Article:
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#### MeteorWayne

##### Guest

Here are the top 6 risk asteroid impacts as of Aug 1 2010:

Object............. VI years ...# of VI's... Impact odds...Vinf...H....size(km)...PS cumulative..PS max..TS

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101955 1999 RQ36 .............2169-2199... 8... ..7.1e-04 ...6.36 ...20.7 ...0.560... -1.12 ...-1.52 ...n/a

(No Perm #) 2007 VK184 ......2048-2057 ...4 ...3.4e-04... 15.63 ...22.0... 0.130 ...-1.82... -1.83 ...1

99942 Apophis (2004 MN4) ...2036-2103.... 6 ....7.4e-06 ...5.87... 19.7 ...0.270 ...-2.97 ...-3.08... 0

(No Perm #) 1994 WR12 .....2054-2106... 121... 9.1e-05 ...9.84 ...22.4 ...0.110... -2.99 ...-3.92... 0

(No Perm #)1979 XB ..........2056-2086..... 2 ....3.0e-07... 24.59 ...18.5... 0.687... -3.05... -3.09 ...0

(No Perm #) 2010 AR85 ......2015-2106 ...35 ...1.9e-08 ...32.84 ...17.4 ...1.100... -3.11... -3.37 ...0

For those new to the asteroid game, let me explain the data listed (this is all from the JPL Sentry system, more on that later; the other source is NEODyS, and for well studied objects, the numbers are very close)

Object description

Any new asteroid is given a discovery designation (I'll use Apophis as an example since it has all 3) such as 2004 MN4

This consists of the year of discovery (2004) a letter for the half month of discovery (M) and a letter and numbers for objects discovered during the half month (N4).

For objects well observed over multiple oppositions, a permanent number (like 99942) is assigned.

After that suggested names (such as Apophis) may be submitted to the IAU.

Virtual Impactors:

For each object, the observations (with their error bars) are used to calculate orbits that match the observations. In the beginning there are thousands of orbits that can fit the observations. As more data comes in, the number (or really the distribution) of the possible orbits is reduced. Orbits that could possibly impact earth are called virtual impactors. The years during which those impacts can occur is the next entry, then the number of VI's.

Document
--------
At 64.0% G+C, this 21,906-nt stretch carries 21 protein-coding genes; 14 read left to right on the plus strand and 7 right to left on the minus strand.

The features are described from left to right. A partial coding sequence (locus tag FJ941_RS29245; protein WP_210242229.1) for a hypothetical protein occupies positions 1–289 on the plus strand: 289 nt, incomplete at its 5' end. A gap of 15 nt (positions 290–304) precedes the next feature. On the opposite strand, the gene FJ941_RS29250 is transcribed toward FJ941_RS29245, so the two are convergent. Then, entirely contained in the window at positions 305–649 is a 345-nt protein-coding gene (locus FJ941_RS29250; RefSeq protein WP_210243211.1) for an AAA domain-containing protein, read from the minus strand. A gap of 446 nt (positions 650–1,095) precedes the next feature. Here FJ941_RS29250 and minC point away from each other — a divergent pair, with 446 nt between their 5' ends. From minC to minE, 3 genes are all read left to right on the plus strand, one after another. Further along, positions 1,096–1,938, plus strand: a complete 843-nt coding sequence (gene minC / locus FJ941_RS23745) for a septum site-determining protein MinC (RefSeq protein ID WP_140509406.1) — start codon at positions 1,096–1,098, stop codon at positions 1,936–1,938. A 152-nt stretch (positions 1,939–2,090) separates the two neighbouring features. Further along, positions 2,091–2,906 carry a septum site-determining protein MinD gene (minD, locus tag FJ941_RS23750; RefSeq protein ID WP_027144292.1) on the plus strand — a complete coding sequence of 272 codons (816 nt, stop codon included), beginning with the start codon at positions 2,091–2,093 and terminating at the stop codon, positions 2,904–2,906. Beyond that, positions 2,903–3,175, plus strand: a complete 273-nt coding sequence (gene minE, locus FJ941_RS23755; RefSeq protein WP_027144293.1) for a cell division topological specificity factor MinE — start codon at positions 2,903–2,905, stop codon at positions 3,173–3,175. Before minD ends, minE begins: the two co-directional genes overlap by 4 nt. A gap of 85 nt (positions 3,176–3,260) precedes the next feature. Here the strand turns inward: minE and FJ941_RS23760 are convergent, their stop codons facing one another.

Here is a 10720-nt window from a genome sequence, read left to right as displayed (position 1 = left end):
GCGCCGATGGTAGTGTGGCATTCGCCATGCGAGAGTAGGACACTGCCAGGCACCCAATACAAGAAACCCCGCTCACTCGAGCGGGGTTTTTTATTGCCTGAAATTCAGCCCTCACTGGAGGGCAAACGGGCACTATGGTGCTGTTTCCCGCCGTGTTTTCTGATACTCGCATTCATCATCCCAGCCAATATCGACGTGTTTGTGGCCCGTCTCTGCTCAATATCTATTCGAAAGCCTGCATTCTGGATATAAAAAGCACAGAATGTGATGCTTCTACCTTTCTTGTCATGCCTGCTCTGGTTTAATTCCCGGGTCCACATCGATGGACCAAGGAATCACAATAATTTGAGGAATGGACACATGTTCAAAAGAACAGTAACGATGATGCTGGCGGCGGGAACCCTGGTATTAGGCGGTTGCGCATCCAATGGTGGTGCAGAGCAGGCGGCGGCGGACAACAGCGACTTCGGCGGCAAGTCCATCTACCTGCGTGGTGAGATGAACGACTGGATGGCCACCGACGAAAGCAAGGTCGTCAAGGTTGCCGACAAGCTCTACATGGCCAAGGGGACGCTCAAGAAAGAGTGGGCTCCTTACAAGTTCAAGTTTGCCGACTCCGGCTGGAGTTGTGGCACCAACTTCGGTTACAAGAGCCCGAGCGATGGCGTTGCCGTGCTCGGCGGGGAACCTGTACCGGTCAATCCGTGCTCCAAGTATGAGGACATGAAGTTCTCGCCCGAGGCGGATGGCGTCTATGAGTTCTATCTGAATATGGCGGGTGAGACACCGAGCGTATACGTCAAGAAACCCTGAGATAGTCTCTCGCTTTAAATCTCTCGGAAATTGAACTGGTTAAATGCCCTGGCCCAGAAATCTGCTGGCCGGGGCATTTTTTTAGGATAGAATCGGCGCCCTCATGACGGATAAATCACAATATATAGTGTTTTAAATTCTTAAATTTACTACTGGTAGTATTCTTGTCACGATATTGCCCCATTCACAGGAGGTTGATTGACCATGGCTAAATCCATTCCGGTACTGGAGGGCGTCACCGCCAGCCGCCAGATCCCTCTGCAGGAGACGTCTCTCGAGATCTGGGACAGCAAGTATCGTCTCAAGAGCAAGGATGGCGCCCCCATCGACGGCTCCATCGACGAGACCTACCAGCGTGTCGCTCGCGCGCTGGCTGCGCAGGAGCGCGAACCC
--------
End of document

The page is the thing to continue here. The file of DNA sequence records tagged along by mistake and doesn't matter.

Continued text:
Impact odds:

Next is the cumulative possibility of impact. For example, the highest risk, for 1999 RQ36 is

Impact Probability: 7.1e-04

0.071000000% chance of Earth impact

or

1 in 1,410 chance

or

99.92900000% chance the asteroid will miss the Earth

Vinf:

This is the approach speed o the asteroid to earth before earth's gravity affects it. The earth provides a constant acceleration of 11.2 km/sec, so this is added to the Vinf according to the formula Vimpact=SQRT(Vinf^2 + 11.2^2).

So the lowest possible impact velocity is 11.2 km/sec (for an impossible object with zero starting speed relative to earth), for Apophis (5.87 Vinf) the impact velocity is 12.6 km/s, for 2010 AR85 impact speed is 34.7 km/s, and the fastest possible for an object orbiting the sun is ~ 72 km/sec for an object orbiting the sun retrograde such as the parent comet of the Leonids or Halley's comet (Orionid and eta Aquariid meteor showers).

H and diameter are related; H is the absolute magnitude (standard distance and illumination) and the diameter is an estimate in most cases based on assumptions of the albedo (reflectivity) of the object. In some cases the size is firmed up by direct visual or radar observations, but in most cases it's a best guess.

PS is the Paletmo Scale, cumulative is all VI's, max is the highest likelyhood individual impact.

TS is the Torino Scale, only defined for impacts within the next century

Palermo Scale: http://neo.jpl.nasa.gov/risk/doc/palermo.html

Torino Scale: http://neo.jpl.nasa.gov/torino_scale.html